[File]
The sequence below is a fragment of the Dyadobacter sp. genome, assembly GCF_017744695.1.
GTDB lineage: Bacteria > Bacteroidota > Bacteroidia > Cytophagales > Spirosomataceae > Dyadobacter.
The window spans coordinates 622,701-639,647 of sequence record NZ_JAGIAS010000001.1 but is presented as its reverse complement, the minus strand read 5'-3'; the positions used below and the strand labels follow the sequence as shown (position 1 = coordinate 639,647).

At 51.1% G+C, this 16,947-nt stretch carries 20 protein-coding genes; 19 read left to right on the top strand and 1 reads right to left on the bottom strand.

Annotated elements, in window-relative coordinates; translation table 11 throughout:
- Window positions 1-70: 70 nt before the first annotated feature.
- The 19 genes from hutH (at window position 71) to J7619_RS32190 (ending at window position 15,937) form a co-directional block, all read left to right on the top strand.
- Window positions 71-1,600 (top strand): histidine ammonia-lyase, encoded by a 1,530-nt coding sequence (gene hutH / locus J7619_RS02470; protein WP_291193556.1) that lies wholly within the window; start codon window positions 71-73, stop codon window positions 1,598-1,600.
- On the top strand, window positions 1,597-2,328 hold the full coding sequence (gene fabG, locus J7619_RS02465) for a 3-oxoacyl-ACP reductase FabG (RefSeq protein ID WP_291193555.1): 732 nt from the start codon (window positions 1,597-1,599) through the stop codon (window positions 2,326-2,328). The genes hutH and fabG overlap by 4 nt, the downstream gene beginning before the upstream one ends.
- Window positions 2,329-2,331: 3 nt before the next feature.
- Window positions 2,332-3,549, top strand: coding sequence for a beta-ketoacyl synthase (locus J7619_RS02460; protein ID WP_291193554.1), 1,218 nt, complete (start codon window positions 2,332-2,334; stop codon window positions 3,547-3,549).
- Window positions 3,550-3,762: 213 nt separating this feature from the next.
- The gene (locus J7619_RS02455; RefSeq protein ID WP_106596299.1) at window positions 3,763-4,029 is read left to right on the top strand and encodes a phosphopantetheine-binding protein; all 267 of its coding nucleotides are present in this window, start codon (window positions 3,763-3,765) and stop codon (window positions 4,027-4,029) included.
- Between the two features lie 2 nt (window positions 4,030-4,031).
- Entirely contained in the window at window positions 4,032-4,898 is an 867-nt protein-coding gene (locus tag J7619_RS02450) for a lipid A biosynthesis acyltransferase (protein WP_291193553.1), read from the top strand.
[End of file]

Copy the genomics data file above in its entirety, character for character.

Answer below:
The sequence below is a fragment of the Dyadobacter sp. genome, assembly GCF_017744695.1.
GTDB lineage: Bacteria > Bacteroidota > Bacteroidia > Cytophagales > Spirosomataceae > Dyadobacter.
The window spans coordinates 622,701-639,647 of sequence record NZ_JAGIAS010000001.1 but is presented as its reverse complement, the minus strand read 5'-3'; the positions used below and the strand labels follow the sequence as shown (position 1 = coordinate 639,647).

At 51.1% G+C, this 16,947-nt stretch carries 20 protein-coding genes; 19 read left to right on the top strand and 1 reads right to left on the bottom strand.

Annotated elements, in window-relative coordinates; translation table 11 throughout:
- Window positions 1-70: 70 nt before the first annotated feature.
- The 19 genes from hutH (at window position 71) to J7619_RS32190 (ending at window position 15,937) form a co-directional block, all read left to right on the top strand.
- Window positions 71-1,600 (top strand): histidine ammonia-lyase, encoded by a 1,530-nt coding sequence (gene hutH / locus J7619_RS02470; protein WP_291193556.1) that lies wholly within the window; start codon window positions 71-73, stop codon window positions 1,598-1,600.
- On the top strand, window positions 1,597-2,328 hold the full coding sequence (gene fabG, locus J7619_RS02465) for a 3-oxoacyl-ACP reductase FabG (RefSeq protein ID WP_291193555.1): 732 nt from the start codon (window positions 1,597-1,599) through the stop codon (window positions 2,326-2,328). The genes hutH and fabG overlap by 4 nt, the downstream gene beginning before the upstream one ends.
- Window positions 2,329-2,331: 3 nt before the next feature.
- Window positions 2,332-3,549, top strand: coding sequence for a beta-ketoacyl synthase (locus J7619_RS02460; protein ID WP_291193554.1), 1,218 nt, complete (start codon window positions 2,332-2,334; stop codon window positions 3,547-3,549).
- Window positions 3,550-3,762: 213 nt separating this feature from the next.
- The gene (locus J7619_RS02455; RefSeq protein ID WP_106596299.1) at window positions 3,763-4,029 is read left to right on the top strand and encodes a phosphopantetheine-binding protein; all 267 of its coding nucleotides are present in this window, start codon (window positions 3,763-3,765) and stop codon (window positions 4,027-4,029) included.
- Between the two features lie 2 nt (window positions 4,030-4,031).
- Entirely contained in the window at window positions 4,032-4,898 is an 867-nt protein-coding gene (locus tag J7619_RS02450) for a lipid A biosynthesis acyltransferase (protein WP_291193553.1), read from the top strand.